A Common Lizard (zootoca vivipara) rests on the gnarled trunk of a dead tree.

Being cold blooded, Lizards rely on the heat from the Sun to raise their body temperature to the appropriate level to function fully. 

Photographed late on a spring afternoon as the Sun was beginning to set, this lizard had climbed a small distance up the tree, out of the shadows now falling at ground level, to make the most of the last rays of the day, and the heat they had to offer.

The tip of the tail, almost metallic in appearance, will be a result of the lizard previously shedding its original tail. This act of self amputation, or autotomy, is usually done as a self defence mechanism; either to escape the grip of a predator, or in an effort to distract a predator and escape. It is done very much as a last resort, as the tail plays a significant role in allowing the lizard to manoeuvre itself properly. The lizard is able to regenerate the dropped tail, but this often won’t have the same appearance, or level of function as the original.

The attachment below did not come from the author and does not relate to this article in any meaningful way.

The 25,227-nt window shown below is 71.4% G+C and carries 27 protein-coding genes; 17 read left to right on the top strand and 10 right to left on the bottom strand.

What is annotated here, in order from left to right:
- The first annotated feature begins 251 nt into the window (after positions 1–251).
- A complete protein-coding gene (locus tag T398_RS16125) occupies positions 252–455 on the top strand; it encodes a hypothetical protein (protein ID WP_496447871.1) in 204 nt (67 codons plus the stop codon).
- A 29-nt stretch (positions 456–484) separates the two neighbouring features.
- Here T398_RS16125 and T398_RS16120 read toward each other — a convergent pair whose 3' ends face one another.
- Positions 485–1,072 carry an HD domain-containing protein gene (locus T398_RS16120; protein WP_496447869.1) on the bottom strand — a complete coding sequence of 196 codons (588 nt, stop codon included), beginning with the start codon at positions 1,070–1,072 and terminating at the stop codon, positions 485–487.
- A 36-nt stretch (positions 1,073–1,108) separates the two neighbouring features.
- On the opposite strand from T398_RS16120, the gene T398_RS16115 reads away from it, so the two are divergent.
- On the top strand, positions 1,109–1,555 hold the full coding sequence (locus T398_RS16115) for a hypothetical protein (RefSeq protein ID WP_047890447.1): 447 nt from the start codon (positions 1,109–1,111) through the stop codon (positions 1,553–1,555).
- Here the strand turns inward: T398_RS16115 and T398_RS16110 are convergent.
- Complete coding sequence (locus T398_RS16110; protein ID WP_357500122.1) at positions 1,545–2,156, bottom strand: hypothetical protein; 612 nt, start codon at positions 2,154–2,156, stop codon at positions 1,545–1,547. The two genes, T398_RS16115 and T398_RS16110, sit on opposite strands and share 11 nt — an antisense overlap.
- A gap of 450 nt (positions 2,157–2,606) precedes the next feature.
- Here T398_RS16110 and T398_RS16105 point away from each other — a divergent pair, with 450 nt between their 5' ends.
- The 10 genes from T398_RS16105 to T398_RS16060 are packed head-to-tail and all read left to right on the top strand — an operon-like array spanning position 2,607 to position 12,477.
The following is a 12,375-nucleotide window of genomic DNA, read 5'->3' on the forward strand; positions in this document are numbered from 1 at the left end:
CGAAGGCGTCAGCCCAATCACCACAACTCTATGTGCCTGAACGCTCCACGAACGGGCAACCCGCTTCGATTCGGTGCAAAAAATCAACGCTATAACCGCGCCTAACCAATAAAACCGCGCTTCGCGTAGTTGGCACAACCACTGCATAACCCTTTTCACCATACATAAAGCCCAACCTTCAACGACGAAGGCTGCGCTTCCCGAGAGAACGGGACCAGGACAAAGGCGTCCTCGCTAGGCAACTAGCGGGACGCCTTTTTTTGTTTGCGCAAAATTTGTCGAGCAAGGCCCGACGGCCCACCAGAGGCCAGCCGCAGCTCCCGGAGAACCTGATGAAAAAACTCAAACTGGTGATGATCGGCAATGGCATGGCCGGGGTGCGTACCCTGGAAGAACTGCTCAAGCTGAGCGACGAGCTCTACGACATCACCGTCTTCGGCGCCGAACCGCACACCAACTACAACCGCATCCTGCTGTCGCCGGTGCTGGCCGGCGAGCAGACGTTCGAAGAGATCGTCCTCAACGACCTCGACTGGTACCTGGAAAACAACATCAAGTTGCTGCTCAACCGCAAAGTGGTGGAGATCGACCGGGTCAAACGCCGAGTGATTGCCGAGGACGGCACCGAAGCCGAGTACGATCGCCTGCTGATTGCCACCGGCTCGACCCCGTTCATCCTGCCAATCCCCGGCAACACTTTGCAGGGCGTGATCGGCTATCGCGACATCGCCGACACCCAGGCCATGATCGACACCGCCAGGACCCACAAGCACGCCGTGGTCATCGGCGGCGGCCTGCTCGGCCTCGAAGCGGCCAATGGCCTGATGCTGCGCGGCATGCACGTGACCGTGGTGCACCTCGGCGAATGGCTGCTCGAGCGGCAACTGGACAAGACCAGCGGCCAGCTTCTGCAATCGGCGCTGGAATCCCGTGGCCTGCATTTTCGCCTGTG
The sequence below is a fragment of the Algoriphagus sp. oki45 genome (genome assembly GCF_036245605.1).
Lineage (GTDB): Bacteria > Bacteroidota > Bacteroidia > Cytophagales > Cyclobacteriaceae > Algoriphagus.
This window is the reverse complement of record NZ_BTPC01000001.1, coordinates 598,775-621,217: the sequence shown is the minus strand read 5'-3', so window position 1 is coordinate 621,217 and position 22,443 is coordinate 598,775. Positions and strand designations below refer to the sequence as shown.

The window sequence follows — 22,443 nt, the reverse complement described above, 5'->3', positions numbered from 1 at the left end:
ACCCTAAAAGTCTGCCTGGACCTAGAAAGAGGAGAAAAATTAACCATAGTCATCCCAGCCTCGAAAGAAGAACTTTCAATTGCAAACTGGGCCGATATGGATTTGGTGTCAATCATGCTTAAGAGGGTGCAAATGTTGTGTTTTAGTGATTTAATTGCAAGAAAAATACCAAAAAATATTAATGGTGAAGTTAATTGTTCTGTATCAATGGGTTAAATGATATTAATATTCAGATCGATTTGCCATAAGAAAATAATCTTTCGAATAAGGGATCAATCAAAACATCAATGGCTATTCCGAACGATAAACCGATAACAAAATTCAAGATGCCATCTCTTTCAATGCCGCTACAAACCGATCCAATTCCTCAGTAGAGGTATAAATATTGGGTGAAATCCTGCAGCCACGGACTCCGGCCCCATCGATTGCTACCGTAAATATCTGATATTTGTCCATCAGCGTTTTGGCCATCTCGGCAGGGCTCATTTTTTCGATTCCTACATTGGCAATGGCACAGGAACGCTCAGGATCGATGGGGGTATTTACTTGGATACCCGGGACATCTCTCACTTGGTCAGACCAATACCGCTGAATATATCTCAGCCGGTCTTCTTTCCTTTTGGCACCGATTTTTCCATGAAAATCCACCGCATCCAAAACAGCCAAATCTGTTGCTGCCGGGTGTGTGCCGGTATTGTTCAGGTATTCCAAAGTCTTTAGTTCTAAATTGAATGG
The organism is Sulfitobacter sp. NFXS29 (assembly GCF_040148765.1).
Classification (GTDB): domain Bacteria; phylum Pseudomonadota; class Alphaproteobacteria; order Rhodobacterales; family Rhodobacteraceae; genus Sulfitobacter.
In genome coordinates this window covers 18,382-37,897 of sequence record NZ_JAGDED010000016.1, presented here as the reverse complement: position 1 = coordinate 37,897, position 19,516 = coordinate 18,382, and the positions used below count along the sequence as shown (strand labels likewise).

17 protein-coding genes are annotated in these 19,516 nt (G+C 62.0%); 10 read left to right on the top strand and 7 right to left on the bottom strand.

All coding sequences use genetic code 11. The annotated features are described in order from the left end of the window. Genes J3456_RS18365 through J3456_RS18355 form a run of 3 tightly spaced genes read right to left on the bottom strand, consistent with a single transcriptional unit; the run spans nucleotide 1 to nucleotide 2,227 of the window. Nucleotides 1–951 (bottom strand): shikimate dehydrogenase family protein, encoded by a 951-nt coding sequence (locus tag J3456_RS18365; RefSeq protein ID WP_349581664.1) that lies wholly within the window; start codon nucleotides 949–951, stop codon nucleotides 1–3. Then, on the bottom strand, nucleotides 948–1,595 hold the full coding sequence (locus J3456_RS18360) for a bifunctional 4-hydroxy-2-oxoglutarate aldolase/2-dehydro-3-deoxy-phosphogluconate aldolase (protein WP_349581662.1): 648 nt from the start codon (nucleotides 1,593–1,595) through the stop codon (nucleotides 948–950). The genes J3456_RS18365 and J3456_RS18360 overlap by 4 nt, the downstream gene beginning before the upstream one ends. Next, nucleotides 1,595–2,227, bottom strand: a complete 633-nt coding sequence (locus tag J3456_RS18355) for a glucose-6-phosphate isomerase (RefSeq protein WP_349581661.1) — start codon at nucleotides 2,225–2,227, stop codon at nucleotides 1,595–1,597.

This image was winner of the Animal Portrait Category of the 2015 British Wildlife Photography Awards


I captured this image using a wide-angle lens; the Sigma 15mm Fisheye.

I chose this lens as it allowed me to include more of the habitat than my 100mm macro lens would have allowed, whilst still maintaining a close, intimate view of the lizard. I particularly wanted to include the branch of the tree stretching into the sky, as, to me, it served to highlight that this lizard had gone to the effort of climbing a tree, as opposed to maybe basking on a fallen log.

A challenge of using this technique is the small working distance involved with such a lens. For this photo, the front of the lens was only an inch or two away from the lizard, so a very slow, careful approach was needed to avoid startling it, and sending it out of the light it so desperately needed back into the undergrowth.

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